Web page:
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Born Anxious is a homegrown clothing label with two objectives, to make the clothes as comfortable as possible, whilst also remaining planet friendly, and to hold important information that will aim to help not only the child, but also the caregiver as well when required. As an autism mum myself, I have thought about what could help me and other caregivers whilst trying to be as generic as possible within the designs, alongside giving those the opportunity to personalise their products as well.


GUEST BLOG POST BY LYDIA WILKINS JOURNALIST AND AUTISM BLOGGER

GUEST BLOG POST BY LYDIA WILKINS JOURNALIST AND AUTISM BLOGGER

We have been lucky enough to collaborate with an Autism blogger , Lydia is also a journalist and write for many publications, Lydia is also on the spectrum herself and has reviewed our products on a guest post below

“Lydia Wilkins is a freelance, NCTJ qualified journalist with bylines in The Independent, Readers Digest, The Metro, and more. She documents life on the Autistic spectrum at mademoisellewomen.com ; here she takes us through the problem of conventional clothing and sensory issues.”

The problem with conventional clothing for me 

 

 

For as long as I can remember, I have dressed very differently from what is considered to be “normal”. (Because just what is that anyway?) While growing up, I preferred skirts or a dress, to the sometimes required trousers - and I still do. Oversized labels still make me twinge at the way they feel. Anything with sequins is a no-no, as well as other particular fabrics. I also go for particular sorts of socks - simply because of the way it feels on the instep. And my relatives noticed early on my perception to temperature was odd - with thick hoodies worn in summer, leggings in the snow. 

 

Retrospectively, it should have been very obvious that I was on the Autistic spectrum. Along with these issues, there was a lot of other hallmarks - special interests, the tendency to “fact dump”, and not having many friends being some of them. I think, however, that the bias against women on the spectrum being diagnosed played a part in having to wait so long (!) For a label.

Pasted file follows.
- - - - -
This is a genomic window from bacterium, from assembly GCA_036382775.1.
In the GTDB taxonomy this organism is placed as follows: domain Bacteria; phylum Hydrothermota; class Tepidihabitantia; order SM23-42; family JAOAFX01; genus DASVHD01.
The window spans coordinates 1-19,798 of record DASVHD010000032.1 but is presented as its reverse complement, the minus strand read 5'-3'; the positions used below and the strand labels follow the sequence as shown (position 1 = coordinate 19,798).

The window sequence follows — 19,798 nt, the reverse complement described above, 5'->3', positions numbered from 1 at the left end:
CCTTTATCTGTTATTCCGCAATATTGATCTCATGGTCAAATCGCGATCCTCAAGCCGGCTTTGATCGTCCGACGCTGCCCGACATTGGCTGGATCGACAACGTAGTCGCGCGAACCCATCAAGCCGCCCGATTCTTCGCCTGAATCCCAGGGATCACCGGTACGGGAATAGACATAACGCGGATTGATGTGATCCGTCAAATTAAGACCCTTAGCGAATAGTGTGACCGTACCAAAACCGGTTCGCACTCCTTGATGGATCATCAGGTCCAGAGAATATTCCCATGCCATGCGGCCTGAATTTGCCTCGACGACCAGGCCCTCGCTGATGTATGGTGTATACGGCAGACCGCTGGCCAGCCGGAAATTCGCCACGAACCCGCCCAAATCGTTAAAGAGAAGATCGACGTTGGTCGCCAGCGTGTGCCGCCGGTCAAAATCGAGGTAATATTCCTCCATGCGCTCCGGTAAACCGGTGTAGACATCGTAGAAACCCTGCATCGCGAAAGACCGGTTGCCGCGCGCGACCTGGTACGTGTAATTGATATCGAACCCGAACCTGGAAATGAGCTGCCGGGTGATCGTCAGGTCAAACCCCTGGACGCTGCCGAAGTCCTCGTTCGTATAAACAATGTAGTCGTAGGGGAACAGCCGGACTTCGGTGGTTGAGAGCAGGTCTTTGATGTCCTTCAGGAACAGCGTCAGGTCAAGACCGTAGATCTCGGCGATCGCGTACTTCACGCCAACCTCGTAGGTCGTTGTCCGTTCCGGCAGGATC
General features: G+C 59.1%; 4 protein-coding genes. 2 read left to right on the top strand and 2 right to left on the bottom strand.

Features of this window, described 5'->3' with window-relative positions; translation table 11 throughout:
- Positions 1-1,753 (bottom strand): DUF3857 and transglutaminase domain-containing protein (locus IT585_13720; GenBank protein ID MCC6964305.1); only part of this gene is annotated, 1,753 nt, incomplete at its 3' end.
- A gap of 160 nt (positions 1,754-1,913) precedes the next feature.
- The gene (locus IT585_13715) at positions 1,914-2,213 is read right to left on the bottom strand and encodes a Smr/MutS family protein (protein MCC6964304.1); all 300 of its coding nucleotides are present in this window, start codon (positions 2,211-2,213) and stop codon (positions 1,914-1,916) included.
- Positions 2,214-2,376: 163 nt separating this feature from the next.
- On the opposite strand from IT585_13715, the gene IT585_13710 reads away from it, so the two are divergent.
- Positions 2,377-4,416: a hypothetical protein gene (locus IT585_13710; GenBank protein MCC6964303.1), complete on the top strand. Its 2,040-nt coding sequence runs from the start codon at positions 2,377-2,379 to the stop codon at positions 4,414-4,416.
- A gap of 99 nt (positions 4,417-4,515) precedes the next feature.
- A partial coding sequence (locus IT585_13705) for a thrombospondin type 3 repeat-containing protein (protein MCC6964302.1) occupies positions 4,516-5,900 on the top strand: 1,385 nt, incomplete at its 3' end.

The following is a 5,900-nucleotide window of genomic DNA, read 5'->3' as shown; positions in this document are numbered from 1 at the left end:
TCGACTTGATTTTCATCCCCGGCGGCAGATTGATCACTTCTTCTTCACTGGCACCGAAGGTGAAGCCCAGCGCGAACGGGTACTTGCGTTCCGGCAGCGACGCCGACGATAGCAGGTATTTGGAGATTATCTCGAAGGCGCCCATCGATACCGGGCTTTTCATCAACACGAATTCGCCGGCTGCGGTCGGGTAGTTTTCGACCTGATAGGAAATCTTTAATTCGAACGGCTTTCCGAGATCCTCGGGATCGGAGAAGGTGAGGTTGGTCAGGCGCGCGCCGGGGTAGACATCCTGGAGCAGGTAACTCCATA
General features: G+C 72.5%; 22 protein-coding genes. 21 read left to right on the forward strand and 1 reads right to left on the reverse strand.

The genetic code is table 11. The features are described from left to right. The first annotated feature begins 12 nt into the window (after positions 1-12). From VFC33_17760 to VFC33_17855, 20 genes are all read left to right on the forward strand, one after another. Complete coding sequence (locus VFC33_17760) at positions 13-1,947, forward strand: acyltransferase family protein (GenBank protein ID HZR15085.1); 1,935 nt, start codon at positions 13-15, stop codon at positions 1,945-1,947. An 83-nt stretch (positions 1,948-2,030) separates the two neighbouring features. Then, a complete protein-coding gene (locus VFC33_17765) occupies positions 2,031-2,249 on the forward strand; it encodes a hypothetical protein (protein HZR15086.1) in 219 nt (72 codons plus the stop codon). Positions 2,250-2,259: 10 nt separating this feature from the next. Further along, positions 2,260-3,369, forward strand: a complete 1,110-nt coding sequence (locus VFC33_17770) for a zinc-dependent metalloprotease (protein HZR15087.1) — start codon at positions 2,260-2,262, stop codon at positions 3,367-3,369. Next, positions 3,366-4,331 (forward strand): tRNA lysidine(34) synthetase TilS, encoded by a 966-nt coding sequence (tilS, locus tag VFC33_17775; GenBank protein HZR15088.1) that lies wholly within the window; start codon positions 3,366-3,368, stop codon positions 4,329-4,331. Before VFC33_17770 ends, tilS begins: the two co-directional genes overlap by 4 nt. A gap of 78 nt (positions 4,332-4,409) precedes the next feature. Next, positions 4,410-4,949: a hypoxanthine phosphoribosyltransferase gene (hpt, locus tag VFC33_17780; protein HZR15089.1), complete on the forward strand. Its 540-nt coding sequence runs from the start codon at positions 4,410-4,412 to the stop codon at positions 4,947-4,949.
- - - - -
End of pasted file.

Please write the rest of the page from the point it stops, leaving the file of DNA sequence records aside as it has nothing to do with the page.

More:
With the awareness comes greater awareness of sartorial choices. While I tend to avoid shopping - due to not being able to filter noise, a conversation for another day - I tend to be more aware of what clothing is appropriate for sensory needs. These days, I usually go for flat shoes - lace up trainers, anyone? - and looser clothing. Anything patterned too brightly is generally avoided, along with slogan ‘tees’ and anything without lining. But a band merchandise T-shirt? Sign me up! The baggier the better. For networking events - a requirement for my job as a freelance journalist - I tend to go for anything plain, loosely fitted. But the labels of conventional brands can sometimes still be a problem.

 

Added to this, I also nearly always have a sensory aide in my handbag. (Think along the lines of a Fidget Spinner…) However, I would love to see a brand incorporate the same kind of principle into their clothing. (Maybe making reversiblesequins more Autism friendly in clothing?) 

 

This is why I support Born Anxious, and the aim of the brand. For someone like me, the material used is so soft and comfy; I also love the lack of clothing labels. (At last, at last!) The message of Autism acceptance is also something I am a huge supporter of - and I’m glad that we finally have a clothing brand that’s diverse and for people like me.

Lydia WilkinsT: @Journo_LydiaMademoisellewomen.comFreelance journalist / Autism Blogger / NCTJ qualified 

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— Claire C.
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